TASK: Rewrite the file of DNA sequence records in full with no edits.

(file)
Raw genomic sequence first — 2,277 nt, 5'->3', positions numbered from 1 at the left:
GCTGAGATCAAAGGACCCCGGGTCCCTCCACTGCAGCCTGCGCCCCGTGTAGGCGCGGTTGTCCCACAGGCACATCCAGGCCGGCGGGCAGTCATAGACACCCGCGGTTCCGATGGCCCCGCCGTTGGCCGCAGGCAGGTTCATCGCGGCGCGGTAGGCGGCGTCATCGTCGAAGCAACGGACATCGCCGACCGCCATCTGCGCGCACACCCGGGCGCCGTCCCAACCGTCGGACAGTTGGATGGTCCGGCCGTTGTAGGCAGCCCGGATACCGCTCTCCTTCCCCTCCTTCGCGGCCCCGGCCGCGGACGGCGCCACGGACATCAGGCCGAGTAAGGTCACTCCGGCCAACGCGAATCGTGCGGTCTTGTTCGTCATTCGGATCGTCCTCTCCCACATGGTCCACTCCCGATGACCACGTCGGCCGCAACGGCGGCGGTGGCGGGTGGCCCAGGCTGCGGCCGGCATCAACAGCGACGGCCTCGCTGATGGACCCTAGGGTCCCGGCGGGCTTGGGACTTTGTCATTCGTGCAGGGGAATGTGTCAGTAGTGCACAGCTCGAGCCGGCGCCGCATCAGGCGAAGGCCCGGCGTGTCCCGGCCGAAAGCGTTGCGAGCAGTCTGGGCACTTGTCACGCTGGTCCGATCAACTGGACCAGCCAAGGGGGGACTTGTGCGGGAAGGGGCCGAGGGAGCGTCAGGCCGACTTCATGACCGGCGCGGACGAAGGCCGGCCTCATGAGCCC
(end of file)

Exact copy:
Raw genomic sequence first — 2,277 nt, 5'->3', positions numbered from 1 at the left:
GCTGAGATCAAAGGACCCCGGGTCCCTCCACTGCAGCCTGCGCCCCGTGTAGGCGCGGTTGTCCCACAGGCACATCCAGGCCGGCGGGCAGTCATAGACACCCGCGGTTCCGATGGCCCCGCCGTTGGCCGCAGGCAGGTTCATCGCGGCGCGGTAGGCGGCGTCATCGTCGAAGCAACGGACATCGCCGACCGCCATCTGCGCGCACACCCGGGCGCCGTCCCAACCGTCGGACAGTTGGATGGTCCGGCCGTTGTAGGCAGCCCGGATACCGCTCTCCTTCCCCTCCTTCGCGGCCCCGGCCGCGGACGGCGCCACGGACATCAGGCCGAGTAAGGTCACTCCGGCCAACGCGAATCGTGCGGTCTTGTTCGTCATTCGGATCGTCCTCTCCCACATGGTCCACTCCCGATGACCACGTCGGCCGCAACGGCGGCGGTGGCGGGTGGCCCAGGCTGCGGCCGGCATCAACAGCGACGGCCTCGCTGATGGACCCTAGGGTCCCGGCGGGCTTGGGACTTTGTCATTCGTGCAGGGGAATGTGTCAGTAGTGCACAGCTCGAGCCGGCGCCGCATCAGGCGAAGGCCCGGCGTGTCCCGGCCGAAAGCGTTGCGAGCAGTCTGGGCACTTGTCACGCTGGTCCGATCAACTGGACCAGCCAAGGGGGGACTTGTGCGGGAAGGGGCCGAGGGAGCGTCAGGCCGACTTCATGACCGGCGCGGACGAAGGCCGGCCTCATGAGCCC